We had so few relatives, but so much family
Planning a bar mitzvah was a “first” for me. I started the process nine months in advance.
I had no clue about the costs of these things, nor the halachos, either. I grew up secular and poor, so bar and bas mitzvahs were simple birthday parties with cake and pizza and a few friends. When I started getting quotes for a caterer and photographer, for the invitations and the suit and hat, my heart began to race. I wondered if we could get away with a simple birthday party….
Somehow, as September, the month of the bar mitzvah, approached, everything began to fall into place. The invitations were sent out, response cards were coming in, and I started putting together the blue-and-silver centerpieces. We opted for a party, with my son’s favorite DJ (a bochur who learned in a local yeshivah), his favorite foods (hot dogs and hamburgers), and yarmulkes with his initials stamped on the side as a souvenir, which cost us an arm and a leg.
I reasoned with myself that Shlomo Zalman had so much on his plate he deserved a happy night with his friends, his parents’ friends, his school principal, and his Judaic studies teacher, Rabbi Dov. He deserved it because he’s not your average bar mitzvah bochur.
You see, Shlomo Zalman has dyslexia.
Dyslexia has led us along a tough road, with many roadblocks and a complex school experience. Yet, we’ve also been fortunate enough to meet amazing teachers.
As plans for this great celebration were coming to a close, a rav we’re close to let us know that a boy’s first aliyah to the Torah on Shabbos needs to be accompanied by a minyan of men, and a kiddush is recommended as well. I was so stressed by all the event coordination that adding “organizing a kiddush” to the to-do list was an unwelcome surprise. Of course I’d attended many a boy’s bar mitzvah kiddush, but I’d always assumed it was done simply to host the baalei simchah’s visiting family. I hadn’t realized it was recommended even in the absence of family.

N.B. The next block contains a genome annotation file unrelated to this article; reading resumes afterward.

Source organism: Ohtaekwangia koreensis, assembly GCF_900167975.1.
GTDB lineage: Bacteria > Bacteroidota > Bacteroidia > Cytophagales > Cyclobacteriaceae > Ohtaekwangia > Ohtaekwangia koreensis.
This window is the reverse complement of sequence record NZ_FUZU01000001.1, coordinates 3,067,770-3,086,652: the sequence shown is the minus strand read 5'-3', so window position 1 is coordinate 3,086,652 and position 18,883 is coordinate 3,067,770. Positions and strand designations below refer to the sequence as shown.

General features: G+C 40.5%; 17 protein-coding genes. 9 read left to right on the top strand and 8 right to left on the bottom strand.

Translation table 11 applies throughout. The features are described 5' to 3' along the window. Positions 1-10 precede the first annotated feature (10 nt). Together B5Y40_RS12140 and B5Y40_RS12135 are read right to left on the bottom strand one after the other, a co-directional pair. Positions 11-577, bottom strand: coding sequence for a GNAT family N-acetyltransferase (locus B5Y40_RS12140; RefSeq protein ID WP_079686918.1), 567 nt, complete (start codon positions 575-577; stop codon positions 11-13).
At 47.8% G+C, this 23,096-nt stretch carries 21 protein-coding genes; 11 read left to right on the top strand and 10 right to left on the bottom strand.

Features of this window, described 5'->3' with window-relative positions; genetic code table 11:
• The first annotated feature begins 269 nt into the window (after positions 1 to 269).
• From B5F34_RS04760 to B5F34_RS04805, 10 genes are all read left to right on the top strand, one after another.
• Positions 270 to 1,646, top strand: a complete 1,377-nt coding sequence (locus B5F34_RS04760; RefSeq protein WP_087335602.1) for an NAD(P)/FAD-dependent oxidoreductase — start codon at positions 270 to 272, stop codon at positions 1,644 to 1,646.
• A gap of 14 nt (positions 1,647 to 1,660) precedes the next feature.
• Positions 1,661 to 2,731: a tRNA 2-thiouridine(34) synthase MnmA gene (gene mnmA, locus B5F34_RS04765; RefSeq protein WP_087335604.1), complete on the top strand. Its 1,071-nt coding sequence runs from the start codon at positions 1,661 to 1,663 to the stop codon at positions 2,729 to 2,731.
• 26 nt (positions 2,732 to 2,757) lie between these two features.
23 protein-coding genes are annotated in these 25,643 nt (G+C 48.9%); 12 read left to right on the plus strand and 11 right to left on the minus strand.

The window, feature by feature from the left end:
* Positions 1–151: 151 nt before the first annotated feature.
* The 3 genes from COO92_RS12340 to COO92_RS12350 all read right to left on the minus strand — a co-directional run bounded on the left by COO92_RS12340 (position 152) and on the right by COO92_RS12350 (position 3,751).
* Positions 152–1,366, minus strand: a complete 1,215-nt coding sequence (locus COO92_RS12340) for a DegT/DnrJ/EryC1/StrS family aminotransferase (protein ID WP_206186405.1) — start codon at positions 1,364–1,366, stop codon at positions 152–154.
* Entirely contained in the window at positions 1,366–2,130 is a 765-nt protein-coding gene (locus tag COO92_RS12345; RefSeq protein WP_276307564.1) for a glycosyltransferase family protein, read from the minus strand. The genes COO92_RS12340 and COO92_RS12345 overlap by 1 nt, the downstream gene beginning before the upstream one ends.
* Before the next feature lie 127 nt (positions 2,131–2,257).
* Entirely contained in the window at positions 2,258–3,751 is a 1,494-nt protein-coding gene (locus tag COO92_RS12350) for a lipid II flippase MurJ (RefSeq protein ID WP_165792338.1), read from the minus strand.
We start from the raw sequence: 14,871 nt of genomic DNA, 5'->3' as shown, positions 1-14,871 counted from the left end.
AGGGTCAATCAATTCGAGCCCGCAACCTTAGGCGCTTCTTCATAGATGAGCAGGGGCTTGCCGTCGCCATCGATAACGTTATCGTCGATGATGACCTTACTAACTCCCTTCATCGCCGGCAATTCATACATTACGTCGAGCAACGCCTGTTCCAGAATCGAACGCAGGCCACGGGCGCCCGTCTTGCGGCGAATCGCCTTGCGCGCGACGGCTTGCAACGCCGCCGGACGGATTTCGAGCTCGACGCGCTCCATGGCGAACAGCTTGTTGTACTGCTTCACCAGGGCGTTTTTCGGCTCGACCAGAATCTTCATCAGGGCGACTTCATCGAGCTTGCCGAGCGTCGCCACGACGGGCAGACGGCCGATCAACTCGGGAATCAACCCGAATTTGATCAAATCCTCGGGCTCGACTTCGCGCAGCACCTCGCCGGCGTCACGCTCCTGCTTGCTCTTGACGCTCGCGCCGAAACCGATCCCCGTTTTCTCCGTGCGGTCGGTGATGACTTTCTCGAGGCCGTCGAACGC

So this wrench of a Shabbos kiddush made me extremely anxious. Who would come? We lived out of the neighborhood, and it’s quite a far walk for our friends. On top of that, my son doesn’t read Hebrew due to his dyslexia. For months I’d been nervous about whether he’d be able to say the brachos on the Torah. Would he come through?
These questions were swirling in my head as I ran to the supermarket, grabbing cookies, candy, and drinks off the shelves, and throwing them into my shopping cart. The rebbetzin of my shul promised me her potato kugel and cholent, and my husband went to get beef jerky because it was Shlomo Zalman’s favorite food.
I spent the entire Erev Shabbos crying. Although I’d never been invited to a Shabbos bar mitzvah event, I assumed that FFBs were always joined by a large extended family, as well as the boy’s classmates: all 30 of them. But because of our location, and the fact the kiddush was so impromptu, I didn’t expect us to have more than 20 guests.
(Excerpted from Family First, Issue 670)